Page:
TECHNOLOGY
  • Magic Leap is real and it’s a janky marvel [TechCrunch]
  • Fast Retailing signs deal to fully automate warehousing [WWD]
  • ‘Building the digital factory’: 3D printing comes to Shopify [Digiday]
  • Chinese investment into computer vision technology and AR surges as US funding dries up [TechCrunch]
  • Amy Winehouse is going on tour as a hologram [Hypebeast]
SUSTAINABILITY & PURPOSE
  • Dove gets certified cruelty-free [FashionNetwork]
  • Why fashion’s anti-fur movement is winning [BoF]
  • The Maiyet Collective’s concept store: reshaping ethical lux [Stylus]
  • You buy a purse at Walmart. There’s a note inside from a “Chinese prisoner.” Now what? [Vox]
RETAIL & E-COMMERCE
  • Amazon Fashion to launch London pop-up [Drapers]
  • Brandless is launching a pop-up shop in NYC [TechCrunch]
  • Supreme envy: The drop model gets used for burgers, tacos, toothbrushes [Digiday]
  • Jenna Lyons is back, and she’s returning with a brand-new multi-platform venture [Vogue]
MARKETING & SOCIAL MEDIA
  • Three Nasty Gal ads banned by watchdog [FashionNetwork]
  • ASOS unveils campaign and collection for new Gen-Z label Collusion* [TheIndustry]
  • Adidas launches new membership program [HighSnobiety]
  • Why brands are launching secret apps for superfans [BoF]
  • Snapchat becomes the mobile HBO with 12 daily scripted Original shows [TechCrunch]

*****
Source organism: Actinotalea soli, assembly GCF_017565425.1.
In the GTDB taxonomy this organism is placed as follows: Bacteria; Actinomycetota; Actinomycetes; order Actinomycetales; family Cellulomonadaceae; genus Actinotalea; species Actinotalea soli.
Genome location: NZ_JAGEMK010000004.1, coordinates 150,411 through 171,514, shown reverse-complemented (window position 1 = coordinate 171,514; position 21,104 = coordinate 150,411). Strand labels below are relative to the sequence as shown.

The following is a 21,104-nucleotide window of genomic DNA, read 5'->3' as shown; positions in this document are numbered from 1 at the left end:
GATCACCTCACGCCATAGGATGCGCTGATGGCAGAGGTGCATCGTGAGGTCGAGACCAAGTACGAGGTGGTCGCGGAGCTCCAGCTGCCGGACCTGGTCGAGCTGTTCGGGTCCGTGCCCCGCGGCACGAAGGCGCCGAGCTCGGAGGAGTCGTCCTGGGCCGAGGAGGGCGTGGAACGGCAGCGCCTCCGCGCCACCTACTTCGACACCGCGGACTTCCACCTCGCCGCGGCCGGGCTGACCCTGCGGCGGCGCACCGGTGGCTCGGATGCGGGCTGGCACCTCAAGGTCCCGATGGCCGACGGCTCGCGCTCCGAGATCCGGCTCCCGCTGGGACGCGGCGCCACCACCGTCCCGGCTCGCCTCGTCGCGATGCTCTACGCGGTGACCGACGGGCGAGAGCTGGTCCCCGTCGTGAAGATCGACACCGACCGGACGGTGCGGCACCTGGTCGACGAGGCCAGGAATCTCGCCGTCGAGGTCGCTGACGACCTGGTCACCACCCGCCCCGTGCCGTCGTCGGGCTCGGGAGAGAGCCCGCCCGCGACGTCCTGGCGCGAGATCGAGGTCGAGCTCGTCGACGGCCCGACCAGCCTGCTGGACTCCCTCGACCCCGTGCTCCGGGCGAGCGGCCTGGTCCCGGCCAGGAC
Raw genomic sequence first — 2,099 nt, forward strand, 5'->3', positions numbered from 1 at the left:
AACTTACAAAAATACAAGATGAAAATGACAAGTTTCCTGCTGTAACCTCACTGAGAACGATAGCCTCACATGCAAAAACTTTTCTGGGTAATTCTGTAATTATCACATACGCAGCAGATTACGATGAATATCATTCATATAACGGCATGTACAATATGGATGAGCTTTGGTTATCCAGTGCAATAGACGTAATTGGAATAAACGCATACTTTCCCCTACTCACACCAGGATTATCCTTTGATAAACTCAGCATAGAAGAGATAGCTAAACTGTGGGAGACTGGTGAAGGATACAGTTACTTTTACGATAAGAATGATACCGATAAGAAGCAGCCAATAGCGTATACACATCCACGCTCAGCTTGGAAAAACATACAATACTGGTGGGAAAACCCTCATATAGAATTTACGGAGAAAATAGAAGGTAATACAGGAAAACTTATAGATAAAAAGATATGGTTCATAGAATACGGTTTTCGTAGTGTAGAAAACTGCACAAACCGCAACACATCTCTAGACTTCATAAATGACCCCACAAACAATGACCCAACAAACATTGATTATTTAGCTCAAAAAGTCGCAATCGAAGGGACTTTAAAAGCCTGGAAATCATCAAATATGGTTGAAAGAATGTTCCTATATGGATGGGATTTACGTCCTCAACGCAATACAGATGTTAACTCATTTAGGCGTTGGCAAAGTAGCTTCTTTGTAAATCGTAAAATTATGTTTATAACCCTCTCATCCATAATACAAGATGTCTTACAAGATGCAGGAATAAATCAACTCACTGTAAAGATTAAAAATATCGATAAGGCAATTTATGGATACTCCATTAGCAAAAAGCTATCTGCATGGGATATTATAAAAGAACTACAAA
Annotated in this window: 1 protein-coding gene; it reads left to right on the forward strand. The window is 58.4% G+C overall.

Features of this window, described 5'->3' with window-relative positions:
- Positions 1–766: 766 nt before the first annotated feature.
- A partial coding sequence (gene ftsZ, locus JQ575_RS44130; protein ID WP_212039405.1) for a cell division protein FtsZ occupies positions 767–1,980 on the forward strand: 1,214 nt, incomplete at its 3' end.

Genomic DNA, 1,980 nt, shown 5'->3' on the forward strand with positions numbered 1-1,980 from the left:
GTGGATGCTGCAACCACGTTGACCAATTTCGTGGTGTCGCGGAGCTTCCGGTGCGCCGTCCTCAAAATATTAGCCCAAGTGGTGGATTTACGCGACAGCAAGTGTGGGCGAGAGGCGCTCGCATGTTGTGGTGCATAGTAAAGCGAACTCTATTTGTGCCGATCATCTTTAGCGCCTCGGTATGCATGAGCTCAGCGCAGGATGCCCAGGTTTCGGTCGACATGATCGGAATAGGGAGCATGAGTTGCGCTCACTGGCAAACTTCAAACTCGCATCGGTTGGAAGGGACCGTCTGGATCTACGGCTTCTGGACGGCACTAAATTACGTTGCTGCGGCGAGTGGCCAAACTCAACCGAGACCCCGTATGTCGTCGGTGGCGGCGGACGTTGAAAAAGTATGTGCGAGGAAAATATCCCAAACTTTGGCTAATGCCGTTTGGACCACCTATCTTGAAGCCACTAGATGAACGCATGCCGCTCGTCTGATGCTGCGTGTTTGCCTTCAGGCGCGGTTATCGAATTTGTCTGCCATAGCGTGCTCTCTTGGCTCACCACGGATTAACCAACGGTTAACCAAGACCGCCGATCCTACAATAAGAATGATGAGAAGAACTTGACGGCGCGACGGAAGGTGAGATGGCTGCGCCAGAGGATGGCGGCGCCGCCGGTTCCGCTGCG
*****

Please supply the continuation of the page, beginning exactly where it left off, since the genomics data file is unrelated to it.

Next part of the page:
• Superdry unveils disabled mannequin shop window for Invictus Games [TheIndustry]
PRODUCT
  • Alexander Wang is launching a new Uniqlo collaboration that’s all about underwear [Vogue]
BUSINESS
  • Judge removes Deciem founder from CEO role [BoF]
  • Sears files for Chapter 11 bankruptcy [WSJ]
  • Superdry issues profits warning [Drapers]
  • Coast falls into administration and is bought by Karen Millen [TheIndustry]
  • Walmart acquires online lingerie retailer Bare Necessities [Reuters]
  • Lyst launches French version after LVMH investment [FashionNetwork]
CULTURE
  • The most diverse fashion season ever on the runway, but not the front row [NY Times]
  • Met Costume Institute embraces ‘Camp’ for 2019 blockbuster show [NY Times]
  • ‘Gender Bending Fashion’ to be focus of new show at Museum of Fine Arts in Boston next March [WWD]

How are you thinking about innovation? We’re all about finding you the perfect partners to do so. TheCurrent is a consultancy transforming how fashion, beauty and consumer retail brands intersect with technology. We deliver innovative integrations and experiences, powered by a network of top technologies and startups. Get in touch to learn more.

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5 lessons on brand creativity from Uniqlo’s John C Jay

uniqlo john c jay
John C Jay, president of brand creative for Fast Retailing

It’s relatively unique to be the former global executive creative director of an advertising agency (Wieden + Kennedy), turned president of brand creative for a major global retail group (Fast Retailing, owner of Uniqlo) – but that’s exactly what gives John C Jay, who also previously worked at Bloomingdale’s, such distinctive insight.

Speaking at the Cannes Lions International of Festivity last week, he shared some of his learnings on modern day communications in the fashion and retail space. Connecting to culture, choreographing physical spaces, launching collaborations, looking boldly to a future using data and technology, and underpinning it all with authenticity, were all referenced.